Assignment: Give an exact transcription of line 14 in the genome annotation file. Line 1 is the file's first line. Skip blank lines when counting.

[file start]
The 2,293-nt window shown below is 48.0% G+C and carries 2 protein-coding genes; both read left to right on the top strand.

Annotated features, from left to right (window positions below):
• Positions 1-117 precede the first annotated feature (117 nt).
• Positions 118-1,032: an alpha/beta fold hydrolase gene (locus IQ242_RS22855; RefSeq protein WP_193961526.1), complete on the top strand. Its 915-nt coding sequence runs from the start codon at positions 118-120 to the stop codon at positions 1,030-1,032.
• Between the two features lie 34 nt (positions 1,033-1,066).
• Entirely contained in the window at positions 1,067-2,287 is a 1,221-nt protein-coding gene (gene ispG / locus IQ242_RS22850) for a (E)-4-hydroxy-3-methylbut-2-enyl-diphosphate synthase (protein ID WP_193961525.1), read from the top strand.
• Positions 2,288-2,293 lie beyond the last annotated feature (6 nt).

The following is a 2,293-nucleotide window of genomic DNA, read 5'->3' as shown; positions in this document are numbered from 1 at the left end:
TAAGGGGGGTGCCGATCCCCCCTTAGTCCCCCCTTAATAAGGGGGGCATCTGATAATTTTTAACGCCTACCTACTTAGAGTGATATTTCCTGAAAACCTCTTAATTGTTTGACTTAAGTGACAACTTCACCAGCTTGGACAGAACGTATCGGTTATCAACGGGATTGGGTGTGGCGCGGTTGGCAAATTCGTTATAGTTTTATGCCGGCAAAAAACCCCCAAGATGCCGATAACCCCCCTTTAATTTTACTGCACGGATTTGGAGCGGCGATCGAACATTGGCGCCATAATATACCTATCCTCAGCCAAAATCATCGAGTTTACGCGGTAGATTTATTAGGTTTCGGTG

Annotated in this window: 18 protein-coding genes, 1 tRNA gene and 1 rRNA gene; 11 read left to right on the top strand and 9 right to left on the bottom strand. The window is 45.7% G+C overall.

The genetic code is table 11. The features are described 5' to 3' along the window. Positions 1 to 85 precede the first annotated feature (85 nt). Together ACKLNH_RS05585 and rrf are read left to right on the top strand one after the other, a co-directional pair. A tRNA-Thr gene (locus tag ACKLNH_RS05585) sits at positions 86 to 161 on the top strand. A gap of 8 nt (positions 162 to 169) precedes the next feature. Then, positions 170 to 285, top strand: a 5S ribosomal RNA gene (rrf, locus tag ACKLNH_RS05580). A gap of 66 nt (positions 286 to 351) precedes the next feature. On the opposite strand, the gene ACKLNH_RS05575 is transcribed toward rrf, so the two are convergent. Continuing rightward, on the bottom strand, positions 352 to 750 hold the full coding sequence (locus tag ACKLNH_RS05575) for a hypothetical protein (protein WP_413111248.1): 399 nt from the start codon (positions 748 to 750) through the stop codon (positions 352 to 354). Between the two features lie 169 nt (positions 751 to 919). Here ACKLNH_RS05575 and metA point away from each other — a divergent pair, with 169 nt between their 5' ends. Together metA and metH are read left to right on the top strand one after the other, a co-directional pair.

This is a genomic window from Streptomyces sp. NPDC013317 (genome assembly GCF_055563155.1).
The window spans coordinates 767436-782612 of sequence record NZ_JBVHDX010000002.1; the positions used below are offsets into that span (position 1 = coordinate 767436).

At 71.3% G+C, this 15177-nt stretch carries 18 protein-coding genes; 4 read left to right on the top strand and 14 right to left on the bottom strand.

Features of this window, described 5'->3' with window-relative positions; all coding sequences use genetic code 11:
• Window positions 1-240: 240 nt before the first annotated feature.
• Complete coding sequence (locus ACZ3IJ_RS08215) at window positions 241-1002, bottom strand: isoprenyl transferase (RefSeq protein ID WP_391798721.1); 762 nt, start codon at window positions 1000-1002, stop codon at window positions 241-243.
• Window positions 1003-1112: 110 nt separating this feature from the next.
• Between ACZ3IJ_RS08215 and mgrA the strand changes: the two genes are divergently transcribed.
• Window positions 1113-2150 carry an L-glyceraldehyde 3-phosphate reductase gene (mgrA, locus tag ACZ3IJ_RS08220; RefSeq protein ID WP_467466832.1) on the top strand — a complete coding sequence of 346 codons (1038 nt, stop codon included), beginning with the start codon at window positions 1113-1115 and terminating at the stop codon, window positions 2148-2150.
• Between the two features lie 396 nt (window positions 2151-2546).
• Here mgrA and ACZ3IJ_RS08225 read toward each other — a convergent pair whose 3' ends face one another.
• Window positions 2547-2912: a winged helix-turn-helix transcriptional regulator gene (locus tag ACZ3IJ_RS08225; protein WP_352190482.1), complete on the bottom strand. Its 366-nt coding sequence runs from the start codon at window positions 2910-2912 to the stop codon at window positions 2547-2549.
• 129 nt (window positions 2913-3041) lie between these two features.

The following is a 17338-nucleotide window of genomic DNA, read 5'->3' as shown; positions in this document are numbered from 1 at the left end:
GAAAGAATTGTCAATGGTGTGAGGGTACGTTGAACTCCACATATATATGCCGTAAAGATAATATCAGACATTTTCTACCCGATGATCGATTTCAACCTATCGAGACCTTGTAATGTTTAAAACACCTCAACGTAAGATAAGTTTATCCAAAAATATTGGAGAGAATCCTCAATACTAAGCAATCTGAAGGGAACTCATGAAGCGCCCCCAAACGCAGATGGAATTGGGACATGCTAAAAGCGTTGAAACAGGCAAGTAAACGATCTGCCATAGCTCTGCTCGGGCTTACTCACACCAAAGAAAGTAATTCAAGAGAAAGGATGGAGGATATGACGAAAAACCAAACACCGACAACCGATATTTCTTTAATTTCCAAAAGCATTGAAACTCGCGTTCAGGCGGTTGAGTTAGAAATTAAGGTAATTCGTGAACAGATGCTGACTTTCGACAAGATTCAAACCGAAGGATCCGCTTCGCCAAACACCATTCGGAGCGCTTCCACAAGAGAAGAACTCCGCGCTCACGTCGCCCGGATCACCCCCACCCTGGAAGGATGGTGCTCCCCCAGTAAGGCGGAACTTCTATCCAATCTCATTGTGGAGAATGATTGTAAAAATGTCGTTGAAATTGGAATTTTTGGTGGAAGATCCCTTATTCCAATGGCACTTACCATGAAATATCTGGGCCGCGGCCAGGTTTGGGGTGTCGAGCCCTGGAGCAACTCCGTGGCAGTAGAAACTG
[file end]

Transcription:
At 71.3% G+C, this 15177-nt stretch carries 18 protein-coding genes; 4 read left to right on the top strand and 14 right to left on the bottom strand.